Federal, state and local governments have mandated or encouraged financial services companies to make accommodations to borrowers and other customers affected by the COVID-19 pandemic. Legal and regulatory responses to concerns about the COVID-19 pandemic could result in additional regulation or restrictions affecting the conduct of our business in the future. In addition to the potential affects from negative economic conditions noted above, the Company instituted a program to help COVID-19 impacted customers. This program includes waiving non-sufficient fund fees,

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offering payment deferment and other loan relief, as appropriate, for customers impacted by COVID-19. The Company’s liquidity could be negatively impacted if a significant number of customers apply and are approved for the deferral of payments. In addition, if these deferrals are not effective in mitigating the effect of COVID-19 on the Company’s customers, it may adversely affect its business and results of operations more substantially over a longer period of time.

COVID-19 presents a significant risk to our loan portfolio. Timely loan repayment and the value of collateral supporting the loans are affected by the strength of our borrower’s business. Concern about the spread of COVID-19 has caused and is likely to continue to cause business shutdowns, limitations on commercial activity and financial transactions, labor shortages, supply chain interruptions, increased unemployment and commercial property vacancy rates, reduced profitability and ability for property owners to make mortgage payments, and overall economic and financial market instability, all of which may cause our customers to be unable to make scheduled loan payments. If the effects of COVID-19 result in widespread and sustained repayment shortfalls on loans in our portfolio, we could incur significant delinquencies, foreclosures and credit losses, particularly if the available collateral is insufficient to cover our exposure. The future effects of COVID-19 on economic activity could negatively affect the collateral values associated with our existing loans, the ability to liquidate the real estate collateral securing our residential and commercial real estate loans, our ability to maintain loan origination volume and to obtain additional financing, the future demand for or profitability of our lending and services, and the financial condition and credit risk of our customers. Further, in the event of delinquencies, regulatory changes and policies designed to protect borrowers may slow or prevent us from making our business decisions or may result in a delay in our taking certain remediation and collection actions, such as foreclosure. Approximately 15.8% of our loan portfolio also includes exposure to sectors that are expected to be subject to increased risk from COVID-19, including hotels, restaurants and retail.

As a result of the adverse impact of COVID-19 on our customers, we have faced and may continue to face a decrease in demand for certain products, reduced access to our branches by our customers, and disruptions in the operations of its vendors. The pandemic could also result in recognition of additional credit losses in the Company’s loan portfolios and increase its allowance for credit losses as both businesses and consumers are negatively impacted by the economic downturn.   In addition, in future periods the Company will be required to evaluate the impact of COVID-19 on the carrying value of certain of its assets, including goodwill, and to conduct impairments tests on those assets, which may result in impairment charges on these assets in future periods that could be material.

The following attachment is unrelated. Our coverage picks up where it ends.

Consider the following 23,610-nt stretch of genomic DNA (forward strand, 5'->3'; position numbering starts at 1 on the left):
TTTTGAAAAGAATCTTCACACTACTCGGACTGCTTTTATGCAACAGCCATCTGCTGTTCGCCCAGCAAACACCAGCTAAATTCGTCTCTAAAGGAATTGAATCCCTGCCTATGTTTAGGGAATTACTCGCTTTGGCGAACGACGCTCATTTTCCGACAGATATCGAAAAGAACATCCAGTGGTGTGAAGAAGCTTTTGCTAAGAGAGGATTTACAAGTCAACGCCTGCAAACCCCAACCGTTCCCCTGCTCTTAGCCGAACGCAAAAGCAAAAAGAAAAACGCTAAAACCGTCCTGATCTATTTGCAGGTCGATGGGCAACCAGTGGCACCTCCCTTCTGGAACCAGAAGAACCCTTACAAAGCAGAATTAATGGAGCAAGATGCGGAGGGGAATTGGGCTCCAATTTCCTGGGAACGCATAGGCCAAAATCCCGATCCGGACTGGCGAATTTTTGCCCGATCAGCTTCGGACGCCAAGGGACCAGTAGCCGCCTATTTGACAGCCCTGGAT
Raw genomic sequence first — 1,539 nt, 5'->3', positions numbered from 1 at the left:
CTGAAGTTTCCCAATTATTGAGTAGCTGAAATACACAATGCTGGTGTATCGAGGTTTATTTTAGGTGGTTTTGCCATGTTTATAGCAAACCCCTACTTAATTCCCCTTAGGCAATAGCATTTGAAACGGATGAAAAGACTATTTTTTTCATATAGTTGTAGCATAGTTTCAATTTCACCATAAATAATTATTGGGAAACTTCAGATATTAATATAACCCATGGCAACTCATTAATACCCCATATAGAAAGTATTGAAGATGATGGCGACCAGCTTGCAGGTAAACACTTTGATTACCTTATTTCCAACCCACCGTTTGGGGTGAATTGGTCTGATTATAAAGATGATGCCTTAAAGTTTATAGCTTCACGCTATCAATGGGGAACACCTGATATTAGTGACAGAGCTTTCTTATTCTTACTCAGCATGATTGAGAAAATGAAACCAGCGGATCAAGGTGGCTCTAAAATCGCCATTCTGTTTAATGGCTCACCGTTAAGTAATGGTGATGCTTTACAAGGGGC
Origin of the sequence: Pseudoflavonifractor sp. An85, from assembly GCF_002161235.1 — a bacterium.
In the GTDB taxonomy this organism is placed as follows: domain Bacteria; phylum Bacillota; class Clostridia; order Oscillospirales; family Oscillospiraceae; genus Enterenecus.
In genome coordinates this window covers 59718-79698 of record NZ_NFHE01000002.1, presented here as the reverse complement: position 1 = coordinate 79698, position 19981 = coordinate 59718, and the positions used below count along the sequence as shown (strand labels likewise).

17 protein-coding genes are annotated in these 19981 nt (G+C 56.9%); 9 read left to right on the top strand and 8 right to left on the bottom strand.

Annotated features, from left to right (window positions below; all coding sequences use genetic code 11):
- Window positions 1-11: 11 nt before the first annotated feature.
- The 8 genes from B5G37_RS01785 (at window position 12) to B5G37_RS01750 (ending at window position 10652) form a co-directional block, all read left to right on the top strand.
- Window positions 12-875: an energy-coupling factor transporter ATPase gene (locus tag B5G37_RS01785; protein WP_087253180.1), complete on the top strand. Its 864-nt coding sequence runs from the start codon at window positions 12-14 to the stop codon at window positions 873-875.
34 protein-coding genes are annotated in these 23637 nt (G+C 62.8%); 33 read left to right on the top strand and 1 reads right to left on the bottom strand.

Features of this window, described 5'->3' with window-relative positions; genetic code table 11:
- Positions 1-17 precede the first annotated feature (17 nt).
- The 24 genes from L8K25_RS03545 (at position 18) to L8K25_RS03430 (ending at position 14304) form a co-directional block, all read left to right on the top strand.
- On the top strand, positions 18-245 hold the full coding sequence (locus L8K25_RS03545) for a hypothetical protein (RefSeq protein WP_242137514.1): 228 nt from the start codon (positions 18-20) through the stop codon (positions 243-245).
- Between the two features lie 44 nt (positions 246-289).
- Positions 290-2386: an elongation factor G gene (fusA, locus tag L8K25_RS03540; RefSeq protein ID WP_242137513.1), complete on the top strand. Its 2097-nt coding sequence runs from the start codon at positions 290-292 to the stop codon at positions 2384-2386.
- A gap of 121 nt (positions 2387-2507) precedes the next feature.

Effective March 2020, the Federal Reserve lowered the primary credit rate by 150 basis points to 0.25 percent to mitigate the effects of the COVID-19 pandemic and to support the liquidity and stability of banking institutions as they serve the increased demand for credit.  We expect a long duration of reduced interest rates to negatively impact our net interest income, margin, cost of borrowing and future profitability and to have a material adverse effect on our financial results.  

In order to protect the health of our customers and employees, and to comply with applicable government restrictions, we have modified our business practices, including restricting employee travel, directing many employees to work remotely, cancelling in-person meetings and implementing our business continuity plans and protocols to the extent necessary.  We may take further such actions that we determine are in the best interest of our employees, customers and communities or as may be required by government order. These precautions could impact demand for the Company’s products and services.

As many of our employees are required to work from home, our internal controls over financial reporting could also be negatively affected as the remote working environment could necessitate new processes, procedures, and controls.  The increased reliance on remote access to information systems also increases the Company’s exposure to potential cybersecurity breaches and could impact the Company’s productivity.  Additionally, the Company’s business customers are increasingly required to work remotely as well and may not have appropriately secured remote networks may be more vulnerable to cyber-attacks or phishing schemes that could also affect us. Furthermore, if a large proportion of the Company’s key employees were to contract COVID-19 or be quarantined as a result of the virus, then the Company’s operations could be adversely impacted and its business continuity plans may not prove effective.